And to compound what he already felt about his engine, he began to sense his front left C blistering as the gap opened from 0.7 seconds on lap six to 4.01 seconds eight laps later. Moreover, tyre pressures had risen with the increased temperatures, and thrown out the handling. On lap 20 he pitted for fresh rubber, expecting B lefts and C rights after radio consultation. Instead by mistake he got a C left rear which also blistered, and he was back after another 14 laps to have it exchanged for the right compound.
By then it was too late. Far too late. Senna was away up that bumpy road heading for a 17th Grand Prix victory that was both deserved and faultless.
Last year he had spoiled his start; this time, even though a spin by Stefano Modena had obliged the original start to be abandoned and the race to be restarted half-an-hour later, he made two perfect getaways from the record-matching 33rd pole position of his career. Four races into the season, he looked unbeatable.
Both Ferraris ran well, Berger initially running third ahead of Mansell after the fast-starting Briton had lost momentum when Prost passed him on lap one, and though the brave Austrian retired early with gearbox failure, having proved himself fit enough to fight, Mansell looked set at last to add to his points tally. John Barnard’s Ferrari was using its tyres well, and Mansell set the race’s fastest lap as late as the 41st tour. On the face of it, it was using its chassis better than the McLarens, but the latter was running vastly more downforce thanks to what Mansell rated as up to 70 bhp greater grunt at the bottom end of the Hondas’ power curve — it was that downforce which hurt Prost’s Cs.
Mansell looked smooth and comfortable as he pressured Senna enough from a position ten seconds adrift — not quite close enough to be a real threat, but nevertheless a definite contender should anything happen to McLaren No 1. McLarens don’t often retire, though, and Ferraris still do as this stage. On lap 44 for the third time this year, Mansell ground to a halt when his gearbox seized, apparently, according to Cesare Fiorio, when its oil leaked out.
What was bad news for Ferrari was good news for Williams. In the early stages both Riccardo and Thierry Boutsen had run nose-to-tail in fifth and sixth, but just before Berger fell out the Belgian’s car came to a halt with total electrical failure. Exactly the same thing had bought Patrese to a stop just after Friday’s free practice session got underway, but on race day his FW12C didn’t miss a beat. On its Bs it wasn’t in a position to push Senna but Riccardo’s progress was smooth and unruffled, his fastest lap only eight-tenths off the Brazilian’s. Second place was, at last, a belated reward for his performances earlier in the season.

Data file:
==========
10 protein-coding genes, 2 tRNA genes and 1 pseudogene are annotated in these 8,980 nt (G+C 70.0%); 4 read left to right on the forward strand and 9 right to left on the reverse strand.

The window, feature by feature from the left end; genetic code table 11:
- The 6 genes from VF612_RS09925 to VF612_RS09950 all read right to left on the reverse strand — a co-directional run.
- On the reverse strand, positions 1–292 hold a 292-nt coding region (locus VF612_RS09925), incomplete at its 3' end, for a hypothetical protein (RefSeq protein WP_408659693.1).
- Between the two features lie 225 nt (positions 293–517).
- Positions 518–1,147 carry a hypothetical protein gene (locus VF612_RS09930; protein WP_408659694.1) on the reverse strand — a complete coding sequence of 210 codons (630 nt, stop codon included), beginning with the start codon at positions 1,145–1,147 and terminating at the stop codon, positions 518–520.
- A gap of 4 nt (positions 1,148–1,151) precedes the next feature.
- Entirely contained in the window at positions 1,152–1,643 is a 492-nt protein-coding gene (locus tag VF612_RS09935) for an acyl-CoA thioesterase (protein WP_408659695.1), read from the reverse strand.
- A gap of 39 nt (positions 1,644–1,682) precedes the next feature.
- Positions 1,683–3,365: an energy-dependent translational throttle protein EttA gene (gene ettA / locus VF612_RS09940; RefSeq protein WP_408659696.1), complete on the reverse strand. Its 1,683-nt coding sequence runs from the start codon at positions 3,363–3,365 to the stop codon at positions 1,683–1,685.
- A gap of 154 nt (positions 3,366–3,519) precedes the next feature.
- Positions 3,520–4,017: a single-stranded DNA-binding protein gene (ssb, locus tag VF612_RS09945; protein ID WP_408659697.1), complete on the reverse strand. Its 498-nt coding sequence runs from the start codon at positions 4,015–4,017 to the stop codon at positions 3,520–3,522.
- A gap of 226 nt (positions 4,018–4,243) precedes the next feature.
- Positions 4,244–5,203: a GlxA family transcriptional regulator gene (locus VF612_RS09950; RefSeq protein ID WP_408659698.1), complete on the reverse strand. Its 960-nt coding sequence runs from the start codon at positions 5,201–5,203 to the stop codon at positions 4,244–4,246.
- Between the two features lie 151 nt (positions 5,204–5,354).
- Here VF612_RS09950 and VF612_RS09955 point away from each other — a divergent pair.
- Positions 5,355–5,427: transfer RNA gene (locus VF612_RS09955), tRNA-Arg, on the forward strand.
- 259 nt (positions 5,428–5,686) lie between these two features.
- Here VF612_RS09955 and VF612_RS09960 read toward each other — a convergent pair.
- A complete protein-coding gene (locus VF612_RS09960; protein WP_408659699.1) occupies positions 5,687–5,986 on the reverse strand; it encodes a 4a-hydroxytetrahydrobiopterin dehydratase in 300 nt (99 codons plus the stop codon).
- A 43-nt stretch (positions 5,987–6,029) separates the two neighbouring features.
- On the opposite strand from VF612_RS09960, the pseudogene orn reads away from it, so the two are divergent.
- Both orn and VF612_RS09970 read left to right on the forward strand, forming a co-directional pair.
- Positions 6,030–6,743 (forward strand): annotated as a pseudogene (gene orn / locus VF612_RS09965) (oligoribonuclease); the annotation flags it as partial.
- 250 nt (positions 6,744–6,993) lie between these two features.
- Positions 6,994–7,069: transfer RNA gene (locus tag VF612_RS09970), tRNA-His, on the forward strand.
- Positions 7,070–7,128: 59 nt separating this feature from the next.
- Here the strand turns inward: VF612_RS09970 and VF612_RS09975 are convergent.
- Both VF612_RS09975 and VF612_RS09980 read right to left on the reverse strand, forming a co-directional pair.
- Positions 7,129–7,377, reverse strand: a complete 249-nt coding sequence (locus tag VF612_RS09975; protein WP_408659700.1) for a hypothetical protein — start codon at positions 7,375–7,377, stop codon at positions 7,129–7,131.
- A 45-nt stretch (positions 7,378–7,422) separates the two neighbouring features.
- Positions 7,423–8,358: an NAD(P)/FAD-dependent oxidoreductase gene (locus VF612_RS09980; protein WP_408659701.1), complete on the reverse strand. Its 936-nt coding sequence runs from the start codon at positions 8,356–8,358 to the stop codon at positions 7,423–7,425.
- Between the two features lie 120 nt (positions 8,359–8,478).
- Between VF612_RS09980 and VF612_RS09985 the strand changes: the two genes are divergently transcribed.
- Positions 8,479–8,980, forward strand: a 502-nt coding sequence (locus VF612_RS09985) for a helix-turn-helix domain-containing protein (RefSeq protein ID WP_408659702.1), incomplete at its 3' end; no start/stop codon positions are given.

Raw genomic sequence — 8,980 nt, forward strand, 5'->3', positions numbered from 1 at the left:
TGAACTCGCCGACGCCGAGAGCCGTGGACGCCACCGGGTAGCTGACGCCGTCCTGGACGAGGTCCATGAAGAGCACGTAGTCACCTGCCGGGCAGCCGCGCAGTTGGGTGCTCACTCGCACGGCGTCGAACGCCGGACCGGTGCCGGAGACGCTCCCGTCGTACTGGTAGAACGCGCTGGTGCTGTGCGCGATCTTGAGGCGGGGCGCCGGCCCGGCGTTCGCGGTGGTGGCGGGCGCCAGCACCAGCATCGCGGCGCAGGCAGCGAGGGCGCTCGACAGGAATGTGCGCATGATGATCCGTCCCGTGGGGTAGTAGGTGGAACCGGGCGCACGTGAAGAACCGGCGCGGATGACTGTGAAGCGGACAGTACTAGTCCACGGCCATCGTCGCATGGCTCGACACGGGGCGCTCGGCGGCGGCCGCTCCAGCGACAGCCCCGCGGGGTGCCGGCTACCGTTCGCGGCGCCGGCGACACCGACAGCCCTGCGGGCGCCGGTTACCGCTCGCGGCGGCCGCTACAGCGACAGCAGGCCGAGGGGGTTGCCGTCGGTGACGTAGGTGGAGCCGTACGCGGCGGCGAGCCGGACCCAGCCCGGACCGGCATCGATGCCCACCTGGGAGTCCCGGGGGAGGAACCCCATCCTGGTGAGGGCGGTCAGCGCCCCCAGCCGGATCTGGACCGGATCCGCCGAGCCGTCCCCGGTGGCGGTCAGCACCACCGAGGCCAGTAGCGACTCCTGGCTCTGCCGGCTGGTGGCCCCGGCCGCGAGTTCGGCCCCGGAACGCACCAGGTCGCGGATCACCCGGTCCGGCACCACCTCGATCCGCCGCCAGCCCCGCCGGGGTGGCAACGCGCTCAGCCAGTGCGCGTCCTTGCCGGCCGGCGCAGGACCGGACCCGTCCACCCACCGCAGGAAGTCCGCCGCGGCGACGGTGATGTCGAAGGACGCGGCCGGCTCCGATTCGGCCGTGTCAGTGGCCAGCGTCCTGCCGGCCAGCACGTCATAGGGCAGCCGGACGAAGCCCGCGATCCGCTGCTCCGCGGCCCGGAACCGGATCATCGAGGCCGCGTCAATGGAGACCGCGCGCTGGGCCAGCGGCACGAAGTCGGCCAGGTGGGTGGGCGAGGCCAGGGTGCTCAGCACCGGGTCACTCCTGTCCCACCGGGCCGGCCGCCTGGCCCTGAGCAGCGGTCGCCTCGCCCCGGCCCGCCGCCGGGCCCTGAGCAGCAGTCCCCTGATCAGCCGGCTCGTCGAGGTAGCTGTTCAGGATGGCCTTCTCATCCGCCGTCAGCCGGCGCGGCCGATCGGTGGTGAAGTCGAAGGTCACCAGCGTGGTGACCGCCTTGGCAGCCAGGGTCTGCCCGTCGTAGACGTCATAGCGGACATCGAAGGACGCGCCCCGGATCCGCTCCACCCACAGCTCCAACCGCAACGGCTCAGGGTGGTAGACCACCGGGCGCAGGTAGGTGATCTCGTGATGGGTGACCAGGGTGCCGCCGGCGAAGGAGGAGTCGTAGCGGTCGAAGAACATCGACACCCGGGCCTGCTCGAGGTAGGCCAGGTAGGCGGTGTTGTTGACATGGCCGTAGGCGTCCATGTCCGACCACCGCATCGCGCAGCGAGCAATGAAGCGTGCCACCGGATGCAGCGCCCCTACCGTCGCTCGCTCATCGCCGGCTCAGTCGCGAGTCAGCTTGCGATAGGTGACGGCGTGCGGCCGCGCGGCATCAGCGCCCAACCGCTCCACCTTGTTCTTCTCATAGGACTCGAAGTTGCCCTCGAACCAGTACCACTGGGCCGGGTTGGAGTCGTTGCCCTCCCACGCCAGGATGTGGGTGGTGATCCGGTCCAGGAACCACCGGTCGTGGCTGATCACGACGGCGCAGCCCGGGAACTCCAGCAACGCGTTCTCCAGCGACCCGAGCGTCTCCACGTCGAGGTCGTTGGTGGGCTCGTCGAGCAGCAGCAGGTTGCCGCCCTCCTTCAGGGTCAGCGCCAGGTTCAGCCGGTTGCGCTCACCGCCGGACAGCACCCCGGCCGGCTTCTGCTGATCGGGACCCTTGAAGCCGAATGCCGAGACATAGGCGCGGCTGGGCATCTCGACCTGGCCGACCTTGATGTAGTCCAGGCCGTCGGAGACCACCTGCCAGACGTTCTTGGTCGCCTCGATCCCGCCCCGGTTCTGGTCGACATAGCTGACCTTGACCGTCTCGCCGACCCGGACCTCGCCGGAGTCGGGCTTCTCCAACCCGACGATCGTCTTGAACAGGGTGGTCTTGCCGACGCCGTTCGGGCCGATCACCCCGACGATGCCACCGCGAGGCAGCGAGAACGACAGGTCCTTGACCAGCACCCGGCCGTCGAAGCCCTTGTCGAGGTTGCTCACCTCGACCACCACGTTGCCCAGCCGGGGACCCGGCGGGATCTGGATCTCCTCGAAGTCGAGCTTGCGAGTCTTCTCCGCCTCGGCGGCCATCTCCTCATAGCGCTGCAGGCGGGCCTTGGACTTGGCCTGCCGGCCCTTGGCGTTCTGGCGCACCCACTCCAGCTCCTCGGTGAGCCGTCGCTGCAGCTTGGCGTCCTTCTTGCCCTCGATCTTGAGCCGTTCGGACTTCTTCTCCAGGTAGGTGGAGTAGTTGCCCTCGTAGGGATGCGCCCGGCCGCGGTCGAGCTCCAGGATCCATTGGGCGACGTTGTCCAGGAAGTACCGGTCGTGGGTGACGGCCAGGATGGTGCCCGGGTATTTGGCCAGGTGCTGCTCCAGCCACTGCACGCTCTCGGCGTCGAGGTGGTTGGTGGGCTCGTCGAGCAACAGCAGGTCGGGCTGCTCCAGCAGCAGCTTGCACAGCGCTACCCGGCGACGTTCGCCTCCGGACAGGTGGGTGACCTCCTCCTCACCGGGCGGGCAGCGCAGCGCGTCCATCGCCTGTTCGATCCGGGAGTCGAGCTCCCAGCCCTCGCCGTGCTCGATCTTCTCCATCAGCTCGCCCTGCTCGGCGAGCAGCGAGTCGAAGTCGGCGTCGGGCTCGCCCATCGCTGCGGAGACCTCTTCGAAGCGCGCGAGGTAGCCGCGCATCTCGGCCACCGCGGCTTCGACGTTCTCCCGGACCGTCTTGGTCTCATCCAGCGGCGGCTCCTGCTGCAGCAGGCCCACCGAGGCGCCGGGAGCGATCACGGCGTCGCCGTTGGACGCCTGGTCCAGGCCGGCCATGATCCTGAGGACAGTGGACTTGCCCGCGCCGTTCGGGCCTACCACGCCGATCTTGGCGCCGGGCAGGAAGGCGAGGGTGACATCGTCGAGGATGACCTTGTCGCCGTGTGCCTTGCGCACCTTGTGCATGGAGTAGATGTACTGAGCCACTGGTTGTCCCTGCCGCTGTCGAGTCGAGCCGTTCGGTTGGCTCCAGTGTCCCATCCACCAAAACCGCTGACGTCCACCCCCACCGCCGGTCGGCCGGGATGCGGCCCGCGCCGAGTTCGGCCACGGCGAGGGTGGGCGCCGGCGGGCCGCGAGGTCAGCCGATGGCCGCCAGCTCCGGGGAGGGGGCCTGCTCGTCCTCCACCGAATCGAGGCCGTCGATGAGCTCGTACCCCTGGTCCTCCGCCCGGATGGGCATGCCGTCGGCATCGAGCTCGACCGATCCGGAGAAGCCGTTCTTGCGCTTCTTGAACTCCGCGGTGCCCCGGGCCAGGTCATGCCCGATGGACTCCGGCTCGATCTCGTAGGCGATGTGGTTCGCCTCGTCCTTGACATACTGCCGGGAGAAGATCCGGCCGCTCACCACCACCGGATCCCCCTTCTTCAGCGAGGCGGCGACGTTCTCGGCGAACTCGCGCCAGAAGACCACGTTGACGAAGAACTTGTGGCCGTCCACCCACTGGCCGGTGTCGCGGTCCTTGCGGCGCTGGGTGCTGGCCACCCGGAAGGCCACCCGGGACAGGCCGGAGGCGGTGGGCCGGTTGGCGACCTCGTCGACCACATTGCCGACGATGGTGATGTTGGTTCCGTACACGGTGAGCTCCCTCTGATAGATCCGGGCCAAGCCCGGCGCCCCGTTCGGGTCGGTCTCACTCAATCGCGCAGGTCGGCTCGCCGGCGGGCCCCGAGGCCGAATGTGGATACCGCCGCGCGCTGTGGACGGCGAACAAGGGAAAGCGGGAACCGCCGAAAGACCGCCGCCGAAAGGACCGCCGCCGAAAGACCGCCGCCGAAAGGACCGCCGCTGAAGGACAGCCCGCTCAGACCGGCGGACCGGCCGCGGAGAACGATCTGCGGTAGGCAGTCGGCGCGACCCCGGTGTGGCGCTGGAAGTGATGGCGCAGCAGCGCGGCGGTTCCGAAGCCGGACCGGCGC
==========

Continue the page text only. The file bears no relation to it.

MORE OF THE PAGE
Third place for Michele Alboreto was also a just desert for the Italian and Ken Tyrrell. This time last year Uncle Ken couldn’t even squeeze one of his gripless 017s into the race, but twelve months on he has not only grasped the bull by the horns but, dammit, is wrestling the beast strongly. It may not yet be grounded but it’s down on its front knees. It was Jonathan Palmer who set the ball rolling for the still sponsorless team (did I hear someone say Camel for 1990, or even sooner?) by setting fifth quickest time in both Friday sessions as he exploited Jean Claude Migeot’s aerodynamics to the full. Harvey Postlethvvaite’s elegant chassis had a touch more understeer than the Briton wanted, but on Saturday morning he had just set fastest time when one of the many bumps in Peralta caught him out and threw the 018 into the tyre wall. Damage was superficial, but it spoiled Palmer’s afternoon qualifying effort by upsetting the handling, and it was thus Michele in seventh grid place who represented the team’s best hope.